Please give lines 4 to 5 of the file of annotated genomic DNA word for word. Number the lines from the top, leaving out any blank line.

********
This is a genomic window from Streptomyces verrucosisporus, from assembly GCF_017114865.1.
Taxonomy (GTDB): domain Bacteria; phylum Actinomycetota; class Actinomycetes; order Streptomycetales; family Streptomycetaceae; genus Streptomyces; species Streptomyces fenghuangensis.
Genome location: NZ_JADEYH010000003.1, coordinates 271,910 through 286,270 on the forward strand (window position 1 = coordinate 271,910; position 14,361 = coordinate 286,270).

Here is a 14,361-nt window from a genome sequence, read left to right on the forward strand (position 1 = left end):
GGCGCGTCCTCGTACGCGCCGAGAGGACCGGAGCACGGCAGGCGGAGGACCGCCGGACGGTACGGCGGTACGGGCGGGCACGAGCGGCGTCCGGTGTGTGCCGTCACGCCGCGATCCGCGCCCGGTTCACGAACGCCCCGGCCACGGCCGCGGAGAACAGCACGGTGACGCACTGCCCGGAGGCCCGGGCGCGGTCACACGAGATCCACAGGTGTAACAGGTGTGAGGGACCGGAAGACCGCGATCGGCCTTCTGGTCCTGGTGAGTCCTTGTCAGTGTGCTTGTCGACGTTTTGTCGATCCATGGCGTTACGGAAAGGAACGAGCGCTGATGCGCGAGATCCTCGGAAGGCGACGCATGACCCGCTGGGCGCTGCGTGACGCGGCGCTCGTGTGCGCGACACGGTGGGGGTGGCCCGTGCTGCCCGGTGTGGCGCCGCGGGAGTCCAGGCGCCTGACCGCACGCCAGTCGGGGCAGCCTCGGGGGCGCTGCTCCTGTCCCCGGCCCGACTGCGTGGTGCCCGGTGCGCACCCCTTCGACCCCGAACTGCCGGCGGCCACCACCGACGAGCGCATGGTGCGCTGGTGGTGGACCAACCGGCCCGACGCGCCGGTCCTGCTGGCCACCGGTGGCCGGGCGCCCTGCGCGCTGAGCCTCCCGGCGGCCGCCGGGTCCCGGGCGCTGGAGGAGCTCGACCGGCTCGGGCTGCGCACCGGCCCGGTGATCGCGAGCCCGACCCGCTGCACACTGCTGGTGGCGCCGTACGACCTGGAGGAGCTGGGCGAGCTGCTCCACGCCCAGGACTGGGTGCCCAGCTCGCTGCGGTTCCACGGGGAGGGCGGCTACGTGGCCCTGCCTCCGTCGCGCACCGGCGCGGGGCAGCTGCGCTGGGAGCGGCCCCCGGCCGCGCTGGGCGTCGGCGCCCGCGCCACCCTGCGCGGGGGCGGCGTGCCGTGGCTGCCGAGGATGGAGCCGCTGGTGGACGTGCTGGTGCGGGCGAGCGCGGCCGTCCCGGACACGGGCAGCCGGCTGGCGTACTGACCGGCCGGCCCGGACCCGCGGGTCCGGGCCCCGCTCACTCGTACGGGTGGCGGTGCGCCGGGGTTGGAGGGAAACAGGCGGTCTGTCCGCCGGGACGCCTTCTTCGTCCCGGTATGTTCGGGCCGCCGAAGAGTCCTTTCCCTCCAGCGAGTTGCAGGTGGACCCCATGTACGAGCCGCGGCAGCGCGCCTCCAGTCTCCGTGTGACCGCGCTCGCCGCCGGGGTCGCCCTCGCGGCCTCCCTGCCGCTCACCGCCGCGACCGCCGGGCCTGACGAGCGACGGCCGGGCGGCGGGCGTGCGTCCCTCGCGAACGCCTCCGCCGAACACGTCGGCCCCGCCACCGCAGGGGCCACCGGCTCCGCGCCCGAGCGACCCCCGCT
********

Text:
Here is a 14,361-nt window from a genome sequence, read left to right on the forward strand (position 1 = left end):
GGCGCGTCCTCGTACGCGCCGAGAGGACCGGAGCACGGCAGGCGGAGGACCGCCGGACGGTACGGCGGTACGGGCGGGCACGAGCGGCGTCCGGTGTGTGCCGTCACGCCGCGATCCGCGCCCGGTTCACGAACGCCCCGGCCACGGCCGCGGAGAACAGCACGGTGACGCACTGCCCGGAGGCCCGGGCGCGGTCACACGAGATCCACAGGTGTAACAGGTGTGAGGGACCGGAAGACCGCGATCGGCCTTCTGGTCCTGGTGAGTCCTTGTCAGTGTGCTTGTCGACGTTTTGTCGATCCATGGCGTTACGGAAAGGAACGAGCGCTGATGCGCGAGATCCTCGGAAGGCGACGCATGACCCGCTGGGCGCTGCGTGACGCGGCGCTCGTGTGCGCGACACGGTGGGGGTGGCCCGTGCTGCCCGGTGTGGCGCCGCGGGAGTCCAGGCGCCTGACCGCACGCCAGTCGGGGCAGCCTCGGGGGCGCTGCTCCTGTCCCCGGCCCGACTGCGTGGTGCCCGGTGCGCACCCCTTCGACCCCGAACTGCCGGCGGCCACCACCGACGAGCGCATGGTGCGCTGGTGGTGGACCAACCGGCCCGACGCGCCGGTCCTGCTGGCCACCGGTGGCCGGGCGCCCTGCGCGCTGAGCCTCCCGGCGGCCGCCGGGTCCCGGGCGCTGGAGGAGCTCGACCGGCTCGGGCTGCGCACCGGCCCGGTGATCGCGAGCCCGACCCGCTGCACACTGCTGGTGGCGCCGTACGACCTGGAGGAGCTGGGCGAGCTGCTCCACGCCCAGGACTGGGTGCCCAGCTCGCTGCGGTTCCACGGGGAGGGCGGCTACGTGGCCCTGCCTCCGTCGCGCACCGGCGCGGGGCAGCTGCGCTGGGAGCGGCCCCCGGCCGCGCTGGGCGTCGGCGCCCGCGCCACCCTGCGCGGGGGCGGCGTGCCGTGGCTGCCGAGGATGGAGCCGCTGGTGGACGTGCTGGTGCGGGCGAGCGCGGCCGTCCCGGACACGGGCAGCCGGCTGGCGTACTGACCGGCCGGCCCGGACCCGCGGGTCCGGGCCCCGCTCACTCGTACGGGTGGCGGTGCGCCGGGGTTGGAGGGAAACAGGCGGTCTGTCCGCCGGGACGCCTTCTTCGTCCCGGTATGTTCGGGCCGCCGAAGAGTCCTTTCCCTCCAGCGAGTTGCAGGTGGACCCCATGTACGAGCCGCGGCAGCGCGCCTCCAGTCTCCGTGTGACCGCGCTCGCCGCCGGGGTCGCCCTCGCGGCCTCCCTGCCGCTCACCGCCGCGACCGCCGGGCCTGACGAGCGACGGCCGGGCGGCGGGCGTGCGTCCCTCGCGAACGCCTCCGCCGAACACGTCGGCCCCGCCACCGCAGGGGCCACCGGCTCCGCGCCCGAGCGACCCCCGCT